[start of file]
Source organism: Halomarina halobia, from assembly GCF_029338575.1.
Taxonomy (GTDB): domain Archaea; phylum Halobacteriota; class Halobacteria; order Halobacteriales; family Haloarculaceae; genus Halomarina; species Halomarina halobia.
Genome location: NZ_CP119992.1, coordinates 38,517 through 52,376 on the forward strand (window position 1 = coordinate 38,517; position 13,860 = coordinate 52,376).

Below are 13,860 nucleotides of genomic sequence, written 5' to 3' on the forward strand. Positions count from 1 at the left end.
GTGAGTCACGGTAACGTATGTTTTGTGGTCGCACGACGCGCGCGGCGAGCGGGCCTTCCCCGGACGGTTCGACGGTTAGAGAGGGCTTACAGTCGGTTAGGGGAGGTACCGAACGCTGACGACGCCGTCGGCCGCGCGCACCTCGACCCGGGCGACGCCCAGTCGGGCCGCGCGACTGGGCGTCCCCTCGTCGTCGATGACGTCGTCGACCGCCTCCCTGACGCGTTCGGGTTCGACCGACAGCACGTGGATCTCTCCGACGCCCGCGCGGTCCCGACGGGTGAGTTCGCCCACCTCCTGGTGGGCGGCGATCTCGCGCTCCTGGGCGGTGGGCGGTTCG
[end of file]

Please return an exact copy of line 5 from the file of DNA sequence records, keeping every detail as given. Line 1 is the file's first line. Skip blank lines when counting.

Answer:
GTGAGTCACGGTAACGTATGTTTTGTGGTCGCACGACGCGCGCGGCGAGCGGGCCTTCCCCGGACGGTTCGACGGTTAGAGAGGGCTTACAGTCGGTTAGGGGAGGTACCGAACGCTGACGACGCCGTCGGCCGCGCGCACCTCGACCCGGGCGACGCCCAGTCGGGCCGCGCGACTGGGCGTCCCCTCGTCGTCGATGACGTCGTCGACCGCCTCCCTGACGCGTTCGGGTTCGACCGACAGCACGTGGATCTCTCCGACGCCCGCGCGGTCCCGACGGGTGAGTTCGCCCACCTCCTGGTGGGCGGCGATCTCGCGCTCCTGGGCGGTGGGCGGTTCG